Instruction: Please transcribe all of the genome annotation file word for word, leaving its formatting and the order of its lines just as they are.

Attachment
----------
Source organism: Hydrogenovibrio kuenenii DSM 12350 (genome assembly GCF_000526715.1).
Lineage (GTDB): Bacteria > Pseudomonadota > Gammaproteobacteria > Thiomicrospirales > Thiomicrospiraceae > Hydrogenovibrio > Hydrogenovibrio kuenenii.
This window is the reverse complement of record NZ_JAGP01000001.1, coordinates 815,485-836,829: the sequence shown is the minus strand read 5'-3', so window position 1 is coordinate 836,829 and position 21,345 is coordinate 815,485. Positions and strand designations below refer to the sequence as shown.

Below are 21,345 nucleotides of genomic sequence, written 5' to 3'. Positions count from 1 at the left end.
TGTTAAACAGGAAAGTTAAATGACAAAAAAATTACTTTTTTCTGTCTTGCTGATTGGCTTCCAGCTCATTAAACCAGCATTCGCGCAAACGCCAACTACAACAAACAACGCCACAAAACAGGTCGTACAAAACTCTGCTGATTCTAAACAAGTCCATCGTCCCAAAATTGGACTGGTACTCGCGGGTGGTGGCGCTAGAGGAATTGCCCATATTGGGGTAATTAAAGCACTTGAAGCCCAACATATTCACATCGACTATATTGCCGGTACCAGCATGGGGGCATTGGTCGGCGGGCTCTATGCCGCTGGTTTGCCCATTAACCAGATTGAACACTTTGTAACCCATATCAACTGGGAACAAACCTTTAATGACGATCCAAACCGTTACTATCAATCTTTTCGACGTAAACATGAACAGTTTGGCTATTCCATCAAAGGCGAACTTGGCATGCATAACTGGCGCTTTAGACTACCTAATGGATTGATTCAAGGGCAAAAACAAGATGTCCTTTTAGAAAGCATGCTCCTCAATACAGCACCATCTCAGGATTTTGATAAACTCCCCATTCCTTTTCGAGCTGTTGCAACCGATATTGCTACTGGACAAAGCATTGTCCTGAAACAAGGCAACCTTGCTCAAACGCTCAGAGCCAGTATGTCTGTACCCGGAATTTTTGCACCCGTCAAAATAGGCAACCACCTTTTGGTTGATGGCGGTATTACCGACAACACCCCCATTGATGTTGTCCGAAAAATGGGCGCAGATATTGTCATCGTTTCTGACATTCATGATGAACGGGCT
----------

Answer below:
Source organism: Hydrogenovibrio kuenenii DSM 12350 (genome assembly GCF_000526715.1).
Lineage (GTDB): Bacteria > Pseudomonadota > Gammaproteobacteria > Thiomicrospirales > Thiomicrospiraceae > Hydrogenovibrio > Hydrogenovibrio kuenenii.
This window is the reverse complement of record NZ_JAGP01000001.1, coordinates 815,485-836,829: the sequence shown is the minus strand read 5'-3', so window position 1 is coordinate 836,829 and position 21,345 is coordinate 815,485. Positions and strand designations below refer to the sequence as shown.

Below are 21,345 nucleotides of genomic sequence, written 5' to 3'. Positions count from 1 at the left end.
TGTTAAACAGGAAAGTTAAATGACAAAAAAATTACTTTTTTCTGTCTTGCTGATTGGCTTCCAGCTCATTAAACCAGCATTCGCGCAAACGCCAACTACAACAAACAACGCCACAAAACAGGTCGTACAAAACTCTGCTGATTCTAAACAAGTCCATCGTCCCAAAATTGGACTGGTACTCGCGGGTGGTGGCGCTAGAGGAATTGCCCATATTGGGGTAATTAAAGCACTTGAAGCCCAACATATTCACATCGACTATATTGCCGGTACCAGCATGGGGGCATTGGTCGGCGGGCTCTATGCCGCTGGTTTGCCCATTAACCAGATTGAACACTTTGTAACCCATATCAACTGGGAACAAACCTTTAATGACGATCCAAACCGTTACTATCAATCTTTTCGACGTAAACATGAACAGTTTGGCTATTCCATCAAAGGCGAACTTGGCATGCATAACTGGCGCTTTAGACTACCTAATGGATTGATTCAAGGGCAAAAACAAGATGTCCTTTTAGAAAGCATGCTCCTCAATACAGCACCATCTCAGGATTTTGATAAACTCCCCATTCCTTTTCGAGCTGTTGCAACCGATATTGCTACTGGACAAAGCATTGTCCTGAAACAAGGCAACCTTGCTCAAACGCTCAGAGCCAGTATGTCTGTACCCGGAATTTTTGCACCCGTCAAAATAGGCAACCACCTTTTGGTTGATGGCGGTATTACCGACAACACCCCCATTGATGTTGTCCGAAAAATGGGCGCAGATATTGTCATCGTTTCTGACATTCATGATGAACGGGCT